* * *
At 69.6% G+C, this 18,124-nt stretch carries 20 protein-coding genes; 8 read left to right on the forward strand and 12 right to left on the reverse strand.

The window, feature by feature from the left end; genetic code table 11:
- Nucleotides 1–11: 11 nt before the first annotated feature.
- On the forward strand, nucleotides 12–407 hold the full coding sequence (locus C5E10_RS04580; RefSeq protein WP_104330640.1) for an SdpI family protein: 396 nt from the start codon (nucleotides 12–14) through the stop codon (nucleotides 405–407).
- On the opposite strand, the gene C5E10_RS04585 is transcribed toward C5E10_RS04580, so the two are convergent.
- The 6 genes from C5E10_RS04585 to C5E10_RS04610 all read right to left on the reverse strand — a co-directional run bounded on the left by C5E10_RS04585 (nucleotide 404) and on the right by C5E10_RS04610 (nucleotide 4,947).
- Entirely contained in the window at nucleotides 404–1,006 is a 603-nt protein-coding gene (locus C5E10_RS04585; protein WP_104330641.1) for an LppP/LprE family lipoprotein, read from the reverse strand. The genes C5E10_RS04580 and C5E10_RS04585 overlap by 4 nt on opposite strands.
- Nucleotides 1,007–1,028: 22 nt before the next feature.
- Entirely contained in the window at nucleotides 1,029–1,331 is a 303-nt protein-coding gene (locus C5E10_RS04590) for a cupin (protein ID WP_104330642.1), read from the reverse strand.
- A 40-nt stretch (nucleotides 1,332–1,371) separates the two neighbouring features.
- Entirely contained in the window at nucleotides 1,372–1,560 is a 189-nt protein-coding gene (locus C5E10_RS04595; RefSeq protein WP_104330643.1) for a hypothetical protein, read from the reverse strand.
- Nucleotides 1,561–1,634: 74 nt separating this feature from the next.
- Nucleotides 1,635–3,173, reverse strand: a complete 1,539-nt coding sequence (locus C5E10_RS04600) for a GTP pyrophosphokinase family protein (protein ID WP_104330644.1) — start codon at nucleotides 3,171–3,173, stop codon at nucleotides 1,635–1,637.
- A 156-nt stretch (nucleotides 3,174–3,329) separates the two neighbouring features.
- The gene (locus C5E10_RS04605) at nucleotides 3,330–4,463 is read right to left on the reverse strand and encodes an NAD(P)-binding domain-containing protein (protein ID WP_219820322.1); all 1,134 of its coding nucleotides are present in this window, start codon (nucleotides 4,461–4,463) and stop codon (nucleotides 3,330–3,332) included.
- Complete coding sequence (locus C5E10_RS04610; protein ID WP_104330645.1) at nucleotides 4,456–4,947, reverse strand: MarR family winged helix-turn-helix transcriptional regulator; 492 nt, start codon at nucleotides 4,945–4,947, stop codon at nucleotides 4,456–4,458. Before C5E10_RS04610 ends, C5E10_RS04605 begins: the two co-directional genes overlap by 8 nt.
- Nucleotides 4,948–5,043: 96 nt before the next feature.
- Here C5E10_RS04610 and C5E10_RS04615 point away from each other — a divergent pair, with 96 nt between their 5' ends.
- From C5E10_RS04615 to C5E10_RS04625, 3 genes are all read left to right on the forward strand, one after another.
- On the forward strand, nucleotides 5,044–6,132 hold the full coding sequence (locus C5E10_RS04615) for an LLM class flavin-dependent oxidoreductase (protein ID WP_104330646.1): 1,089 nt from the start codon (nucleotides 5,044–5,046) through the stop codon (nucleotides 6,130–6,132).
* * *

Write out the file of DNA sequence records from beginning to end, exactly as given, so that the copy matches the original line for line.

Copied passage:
At 69.6% G+C, this 18,124-nt stretch carries 20 protein-coding genes; 8 read left to right on the forward strand and 12 right to left on the reverse strand.

The window, feature by feature from the left end; genetic code table 11:
- Nucleotides 1–11: 11 nt before the first annotated feature.
- On the forward strand, nucleotides 12–407 hold the full coding sequence (locus C5E10_RS04580; RefSeq protein WP_104330640.1) for an SdpI family protein: 396 nt from the start codon (nucleotides 12–14) through the stop codon (nucleotides 405–407).
- On the opposite strand, the gene C5E10_RS04585 is transcribed toward C5E10_RS04580, so the two are convergent.
- The 6 genes from C5E10_RS04585 to C5E10_RS04610 all read right to left on the reverse strand — a co-directional run bounded on the left by C5E10_RS04585 (nucleotide 404) and on the right by C5E10_RS04610 (nucleotide 4,947).
- Entirely contained in the window at nucleotides 404–1,006 is a 603-nt protein-coding gene (locus C5E10_RS04585; protein WP_104330641.1) for an LppP/LprE family lipoprotein, read from the reverse strand. The genes C5E10_RS04580 and C5E10_RS04585 overlap by 4 nt on opposite strands.
- Nucleotides 1,007–1,028: 22 nt before the next feature.
- Entirely contained in the window at nucleotides 1,029–1,331 is a 303-nt protein-coding gene (locus C5E10_RS04590) for a cupin (protein ID WP_104330642.1), read from the reverse strand.
- A 40-nt stretch (nucleotides 1,332–1,371) separates the two neighbouring features.
- Entirely contained in the window at nucleotides 1,372–1,560 is a 189-nt protein-coding gene (locus C5E10_RS04595; RefSeq protein WP_104330643.1) for a hypothetical protein, read from the reverse strand.
- Nucleotides 1,561–1,634: 74 nt separating this feature from the next.
- Nucleotides 1,635–3,173, reverse strand: a complete 1,539-nt coding sequence (locus C5E10_RS04600) for a GTP pyrophosphokinase family protein (protein ID WP_104330644.1) — start codon at nucleotides 3,171–3,173, stop codon at nucleotides 1,635–1,637.
- A 156-nt stretch (nucleotides 3,174–3,329) separates the two neighbouring features.
- The gene (locus C5E10_RS04605) at nucleotides 3,330–4,463 is read right to left on the reverse strand and encodes an NAD(P)-binding domain-containing protein (protein ID WP_219820322.1); all 1,134 of its coding nucleotides are present in this window, start codon (nucleotides 4,461–4,463) and stop codon (nucleotides 3,330–3,332) included.
- Complete coding sequence (locus C5E10_RS04610; protein ID WP_104330645.1) at nucleotides 4,456–4,947, reverse strand: MarR family winged helix-turn-helix transcriptional regulator; 492 nt, start codon at nucleotides 4,945–4,947, stop codon at nucleotides 4,456–4,458. Before C5E10_RS04610 ends, C5E10_RS04605 begins: the two co-directional genes overlap by 8 nt.
- Nucleotides 4,948–5,043: 96 nt before the next feature.
- Here C5E10_RS04610 and C5E10_RS04615 point away from each other — a divergent pair, with 96 nt between their 5' ends.
- From C5E10_RS04615 to C5E10_RS04625, 3 genes are all read left to right on the forward strand, one after another.
- On the forward strand, nucleotides 5,044–6,132 hold the full coding sequence (locus C5E10_RS04615) for an LLM class flavin-dependent oxidoreductase (protein ID WP_104330646.1): 1,089 nt from the start codon (nucleotides 5,044–5,046) through the stop codon (nucleotides 6,130–6,132).